Adding My Voice to the Chorus

July 21, 2008

I’m fully aware that this post is not adding anything new to the food-blogosphere. Chances are pretty good that you have already tried this recipe. Chances are even better that you have at least clipped/printed/bookmarked the recipe. Heck, you might even have a bowl of the dough chilling in your fridge for the requisite 24-plus hours right this minute (and if so, I applaud you for reading this post instead of, say, sneaking under the plastic wrap for a quick bite; really: you are a god/dess of will power). Yes, I am talking about the already-famous chocolate chip cookie recipe that accompanied David Leite‘s New York Times article just a couple Dining sections ago.

I saw the article myself, during a study break the Wednesday it ran. I noted it and mentally added it to my post-bar-exam to do list (which is growing at an alarming rate). The article was then forwarded to me in emails from two friends. Next, it began cropping up in blog posts. The recipe was practically whispering in my ear, pleading: I am worthy of your pre-bar exam time. In the end, the seduction was too great. I couldn’t resist.

(Click “more” for the rest of the story, more photos & the recipe.)

And, to be honest, even though I couldn’t hold off on baking the cookies, I had no intentions of posting on them. As I’ve said, there’s plenty out there already: Leite’s article itself and also this and this and this. But after one buttery, bendy, chocolate-studded bite, I knew I had to add my voice to the chorus. These cookies are worth the fawning, the superlatives and even the countless bites of dough I sampled (seriously: 24 hours in the fridge? Is that some kind of torture?). They checked all the important chocolate chip cookie boxes: texture (a crisp perimeter fading softly into the pliable center); cookie-to-chocolate ratio (generous); shape (homespun; never-too-perfect). But they also added something new: a briny pop of sea salt sprinkled, pre-baking, on top of the cookies, which added interest and cut the cookies’ richness. In short, bake them. Now. Or, 24 hours from now, I suppose.

Click here for the recipe. My only change was to use Ghiradelli bittersweet chocolate chips. I also tried making smaller (tablespoon-sized scoops) sized cookies, but the larger ones called for in the recipe were a clear winner in the texture department.

13 Responses to “Adding My Voice to the Chorus”

  1. eggsonsunday Says:

    Kristin – you and I think alike. πŸ™‚ I made a batch of these last week too; I couldn’t resist! I went with the monster sized cookies with dark chocolate chunks. I agree; the sea salt on top was an ingenious touch. Hope the studying is going well. –Amy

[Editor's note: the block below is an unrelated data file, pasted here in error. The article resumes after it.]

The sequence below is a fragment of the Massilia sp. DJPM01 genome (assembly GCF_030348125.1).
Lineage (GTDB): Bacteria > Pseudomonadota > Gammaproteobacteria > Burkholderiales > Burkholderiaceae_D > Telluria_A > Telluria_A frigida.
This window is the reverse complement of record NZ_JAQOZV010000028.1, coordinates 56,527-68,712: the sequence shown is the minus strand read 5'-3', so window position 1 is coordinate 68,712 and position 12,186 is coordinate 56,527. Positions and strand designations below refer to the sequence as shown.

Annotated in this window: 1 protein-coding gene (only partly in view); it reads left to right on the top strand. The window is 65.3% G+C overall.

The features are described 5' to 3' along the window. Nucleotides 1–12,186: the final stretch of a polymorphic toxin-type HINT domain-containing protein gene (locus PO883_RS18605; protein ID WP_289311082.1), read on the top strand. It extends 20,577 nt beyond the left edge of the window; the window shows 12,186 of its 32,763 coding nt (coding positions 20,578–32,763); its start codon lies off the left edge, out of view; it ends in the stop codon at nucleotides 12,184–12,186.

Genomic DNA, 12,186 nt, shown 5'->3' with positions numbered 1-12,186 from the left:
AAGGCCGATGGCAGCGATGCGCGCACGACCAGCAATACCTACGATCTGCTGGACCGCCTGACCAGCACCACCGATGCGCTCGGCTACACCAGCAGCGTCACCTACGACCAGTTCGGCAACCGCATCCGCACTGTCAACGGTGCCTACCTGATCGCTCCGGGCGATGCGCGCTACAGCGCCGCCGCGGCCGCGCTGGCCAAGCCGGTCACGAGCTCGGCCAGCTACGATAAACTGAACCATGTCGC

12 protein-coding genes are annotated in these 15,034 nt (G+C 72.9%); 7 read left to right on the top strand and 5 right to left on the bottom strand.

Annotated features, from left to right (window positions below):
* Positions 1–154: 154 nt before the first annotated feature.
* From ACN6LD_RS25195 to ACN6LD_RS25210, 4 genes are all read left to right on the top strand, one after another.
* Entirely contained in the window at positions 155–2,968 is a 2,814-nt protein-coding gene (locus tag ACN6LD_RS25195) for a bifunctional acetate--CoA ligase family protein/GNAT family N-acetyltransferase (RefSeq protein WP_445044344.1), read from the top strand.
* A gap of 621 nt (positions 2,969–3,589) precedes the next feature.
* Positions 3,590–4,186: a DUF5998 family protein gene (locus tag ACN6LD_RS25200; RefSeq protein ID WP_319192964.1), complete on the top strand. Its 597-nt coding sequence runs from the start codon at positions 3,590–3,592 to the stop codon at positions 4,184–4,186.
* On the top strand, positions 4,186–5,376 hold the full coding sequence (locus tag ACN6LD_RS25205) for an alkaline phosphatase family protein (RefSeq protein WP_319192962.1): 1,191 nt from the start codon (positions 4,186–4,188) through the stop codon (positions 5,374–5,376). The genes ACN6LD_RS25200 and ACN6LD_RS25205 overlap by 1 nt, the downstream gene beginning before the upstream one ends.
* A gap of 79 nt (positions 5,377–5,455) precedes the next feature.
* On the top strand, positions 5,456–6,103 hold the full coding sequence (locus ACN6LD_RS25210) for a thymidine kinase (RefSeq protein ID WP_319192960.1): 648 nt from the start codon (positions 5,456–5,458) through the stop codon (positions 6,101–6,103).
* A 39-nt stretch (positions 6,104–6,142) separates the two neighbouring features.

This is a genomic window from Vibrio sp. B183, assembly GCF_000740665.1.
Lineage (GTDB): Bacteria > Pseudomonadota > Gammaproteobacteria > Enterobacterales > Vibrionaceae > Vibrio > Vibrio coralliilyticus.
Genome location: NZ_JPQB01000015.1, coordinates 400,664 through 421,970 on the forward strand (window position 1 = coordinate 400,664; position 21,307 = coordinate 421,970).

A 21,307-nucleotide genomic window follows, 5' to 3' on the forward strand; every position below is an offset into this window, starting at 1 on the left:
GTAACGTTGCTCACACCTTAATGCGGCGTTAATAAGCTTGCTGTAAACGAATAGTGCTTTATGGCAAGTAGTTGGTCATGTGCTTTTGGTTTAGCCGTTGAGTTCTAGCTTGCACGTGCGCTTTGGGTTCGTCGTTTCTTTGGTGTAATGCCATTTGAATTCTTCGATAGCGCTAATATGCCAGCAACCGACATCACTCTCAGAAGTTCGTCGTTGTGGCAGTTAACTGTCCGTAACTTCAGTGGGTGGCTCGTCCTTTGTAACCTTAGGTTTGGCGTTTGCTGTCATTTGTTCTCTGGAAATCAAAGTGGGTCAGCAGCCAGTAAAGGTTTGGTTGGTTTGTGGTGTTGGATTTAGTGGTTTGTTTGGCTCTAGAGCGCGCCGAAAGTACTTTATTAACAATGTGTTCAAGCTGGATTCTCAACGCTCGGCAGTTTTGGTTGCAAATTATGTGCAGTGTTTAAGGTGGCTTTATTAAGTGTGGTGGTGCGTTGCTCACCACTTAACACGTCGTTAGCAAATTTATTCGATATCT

2. Amanda Says:

    I was going to stay away from this recipe, or at least from posting it, since I already have a go-to cookie recipe but man, this recipe is getting tons of hype! I feel like it needs it’s own publicist or something πŸ™‚ The sea salt is one of the main reasons why I want to try this recipe out. But I don’t have bread flour. How does the bread flour change the texture of the cookie?

  3. grace Says:

    your voice stands out above the rest of the choruse, don’t you worry. πŸ™‚
    one tablespoon of dough per cookie? no, no. that just wouldn’t cut it in this household, ’cause if i want a cookie, i want a COOKIE. πŸ™‚

  4. brilynn Says:

    I’m in the process of making it right now… it’s an epidemic!

  5. Andrew Says:

    I just saw your photo on Tastespotting and had to click through. GORGEOUS. I can almost taste the chocolate chips melting in my mouth. Mmmm…

  6. Amy: Yes, monster sized will be my default sized from here on out. The little ones were cute, but just too crisp. Studying is … almost over.

    Amanda: You know, your super-secret Martha cookies were also on my post-bar-exam to do list. I guess I’ll have to do a comparative bake off come August. Poor me.

    grace: Teeny cookies don’t really cut it here either. What was I thinking?

    brilynn: Welcome to the club! Hope you love them.

    Andrew: Thanks for clicking through from Tastespotting! Come back soon.

  7. Jeanine Says:

    I have seen these cookies mentioned everywhere, but never took the time to read about them. I think they are calling my name…

  8. Shelby Says:

    I just stumbled upon this from Serious Eats. I am so impressed with your time management skills. I’m studying (um, I guess not right this very second) for the bar right now too, and I just could not bring myself to make those. I did blog about them, though. Aaaand now back to the wonderful world of domestic relations. Only one more week! Yay (I think…) Good luck!

  9. I’ve made them as well! Having the dough for 41 hours in my case, was a bit of a torture I agree!

  10. Kevin Says:

    Those cookies look really good!

  11. Jeanine: Don’t resist the power of the cookie. I sure couldn’t.

    Shelby: I enjoyed your post. I feel your pain but the Illinois Bar examiners weren’t kind enough to spare my thighs, sadly. Good luck with the studying!

    Clumbsy Cookie: 41 hours? Impressive!

    Kevin: Thank you!

  12. sharpie Says:

    Seriously? bread flour in cookies? hmm, ill have to see about this. i usually use cake flour and it makes them lighter and fluffier, i get the feeling you’ve got to do these just right or else they turn out tough and gluteny

  13. sharpie: Seriously. I didn’t tinker with the flours, so I can’t speak to how different flours would work. But I can tell you that the results of the recipe as written were absolutely delicious. In fact, I need to make these again soon …

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